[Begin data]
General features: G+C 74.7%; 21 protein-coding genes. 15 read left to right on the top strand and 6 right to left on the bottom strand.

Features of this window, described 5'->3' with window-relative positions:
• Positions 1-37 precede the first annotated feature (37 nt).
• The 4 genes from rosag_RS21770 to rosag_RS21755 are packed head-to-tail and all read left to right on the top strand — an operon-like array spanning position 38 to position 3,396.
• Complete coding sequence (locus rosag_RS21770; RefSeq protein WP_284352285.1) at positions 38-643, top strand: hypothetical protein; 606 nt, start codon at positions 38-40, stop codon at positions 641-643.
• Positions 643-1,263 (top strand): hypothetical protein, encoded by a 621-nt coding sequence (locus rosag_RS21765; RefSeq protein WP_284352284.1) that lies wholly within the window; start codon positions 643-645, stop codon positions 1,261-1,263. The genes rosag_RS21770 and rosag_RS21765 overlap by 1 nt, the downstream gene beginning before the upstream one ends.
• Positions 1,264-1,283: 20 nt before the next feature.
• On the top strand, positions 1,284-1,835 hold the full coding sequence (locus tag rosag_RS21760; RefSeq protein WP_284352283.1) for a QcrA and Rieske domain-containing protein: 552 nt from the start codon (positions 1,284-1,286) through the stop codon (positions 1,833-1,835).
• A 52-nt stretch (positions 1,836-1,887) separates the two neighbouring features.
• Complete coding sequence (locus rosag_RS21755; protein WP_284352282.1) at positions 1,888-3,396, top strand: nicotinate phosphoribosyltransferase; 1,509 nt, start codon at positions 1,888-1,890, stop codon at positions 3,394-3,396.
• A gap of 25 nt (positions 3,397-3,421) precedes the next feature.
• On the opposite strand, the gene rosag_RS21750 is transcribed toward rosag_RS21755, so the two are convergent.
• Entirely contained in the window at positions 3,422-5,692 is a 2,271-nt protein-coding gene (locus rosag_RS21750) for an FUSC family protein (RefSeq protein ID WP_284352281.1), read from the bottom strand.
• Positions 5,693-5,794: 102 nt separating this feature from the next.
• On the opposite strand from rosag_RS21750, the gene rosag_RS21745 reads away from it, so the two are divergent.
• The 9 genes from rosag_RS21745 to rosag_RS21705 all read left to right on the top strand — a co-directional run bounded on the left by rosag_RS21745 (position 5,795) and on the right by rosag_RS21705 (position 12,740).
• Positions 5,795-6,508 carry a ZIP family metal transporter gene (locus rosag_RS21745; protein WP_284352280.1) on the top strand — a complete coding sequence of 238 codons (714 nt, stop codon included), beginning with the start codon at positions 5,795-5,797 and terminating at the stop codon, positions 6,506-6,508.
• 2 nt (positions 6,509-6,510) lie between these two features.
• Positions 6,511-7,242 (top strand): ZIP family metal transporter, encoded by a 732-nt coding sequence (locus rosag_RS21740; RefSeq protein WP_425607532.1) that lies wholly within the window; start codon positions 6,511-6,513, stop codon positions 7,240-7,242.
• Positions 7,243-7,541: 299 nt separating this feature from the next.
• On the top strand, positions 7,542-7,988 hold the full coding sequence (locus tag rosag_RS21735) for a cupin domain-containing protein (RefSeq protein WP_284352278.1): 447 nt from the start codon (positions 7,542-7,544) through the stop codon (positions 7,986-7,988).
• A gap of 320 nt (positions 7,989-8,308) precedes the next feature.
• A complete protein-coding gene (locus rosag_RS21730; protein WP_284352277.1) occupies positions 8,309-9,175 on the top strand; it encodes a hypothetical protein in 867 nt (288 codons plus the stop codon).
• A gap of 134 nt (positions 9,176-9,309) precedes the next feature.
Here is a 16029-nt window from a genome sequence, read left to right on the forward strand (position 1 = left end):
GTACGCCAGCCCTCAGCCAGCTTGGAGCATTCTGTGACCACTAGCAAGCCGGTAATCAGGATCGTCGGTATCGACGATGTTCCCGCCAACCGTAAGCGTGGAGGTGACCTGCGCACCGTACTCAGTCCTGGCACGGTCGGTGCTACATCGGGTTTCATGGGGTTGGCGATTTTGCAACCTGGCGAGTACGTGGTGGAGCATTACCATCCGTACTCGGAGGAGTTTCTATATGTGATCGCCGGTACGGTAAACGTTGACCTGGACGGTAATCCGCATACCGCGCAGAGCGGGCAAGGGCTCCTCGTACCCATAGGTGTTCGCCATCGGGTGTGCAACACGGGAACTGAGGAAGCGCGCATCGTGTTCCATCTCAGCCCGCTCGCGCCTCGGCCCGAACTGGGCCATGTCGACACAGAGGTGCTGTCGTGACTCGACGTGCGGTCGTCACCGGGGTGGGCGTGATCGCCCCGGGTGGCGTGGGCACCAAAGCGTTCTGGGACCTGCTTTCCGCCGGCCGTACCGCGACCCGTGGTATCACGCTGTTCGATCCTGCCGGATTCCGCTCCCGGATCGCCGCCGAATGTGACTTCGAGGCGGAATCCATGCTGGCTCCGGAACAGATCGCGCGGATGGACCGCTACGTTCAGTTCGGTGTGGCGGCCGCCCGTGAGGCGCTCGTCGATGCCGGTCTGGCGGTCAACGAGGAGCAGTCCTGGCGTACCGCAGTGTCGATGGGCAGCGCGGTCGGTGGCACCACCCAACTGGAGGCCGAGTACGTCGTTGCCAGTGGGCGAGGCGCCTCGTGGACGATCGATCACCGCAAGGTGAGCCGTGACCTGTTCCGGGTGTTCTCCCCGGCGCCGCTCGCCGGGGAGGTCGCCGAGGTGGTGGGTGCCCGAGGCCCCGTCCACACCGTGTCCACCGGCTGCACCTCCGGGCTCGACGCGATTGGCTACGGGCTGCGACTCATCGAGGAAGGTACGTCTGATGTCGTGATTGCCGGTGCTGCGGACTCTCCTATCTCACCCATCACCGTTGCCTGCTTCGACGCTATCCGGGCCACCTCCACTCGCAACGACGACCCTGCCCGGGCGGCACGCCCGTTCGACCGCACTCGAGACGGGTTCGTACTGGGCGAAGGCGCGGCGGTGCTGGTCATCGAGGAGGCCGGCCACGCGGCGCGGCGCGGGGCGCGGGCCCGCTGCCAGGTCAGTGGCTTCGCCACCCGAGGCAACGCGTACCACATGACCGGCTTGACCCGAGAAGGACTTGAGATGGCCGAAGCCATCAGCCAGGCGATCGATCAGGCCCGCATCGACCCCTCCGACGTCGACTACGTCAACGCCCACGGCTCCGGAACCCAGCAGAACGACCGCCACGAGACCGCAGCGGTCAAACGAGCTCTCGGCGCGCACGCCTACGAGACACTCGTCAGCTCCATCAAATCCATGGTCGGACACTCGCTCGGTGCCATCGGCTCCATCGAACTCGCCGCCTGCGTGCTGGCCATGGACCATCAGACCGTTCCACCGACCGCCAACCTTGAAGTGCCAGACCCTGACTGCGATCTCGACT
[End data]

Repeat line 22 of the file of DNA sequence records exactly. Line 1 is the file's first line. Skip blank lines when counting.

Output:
• A gap of 320 nt (positions 7,989-8,308) precedes the next feature.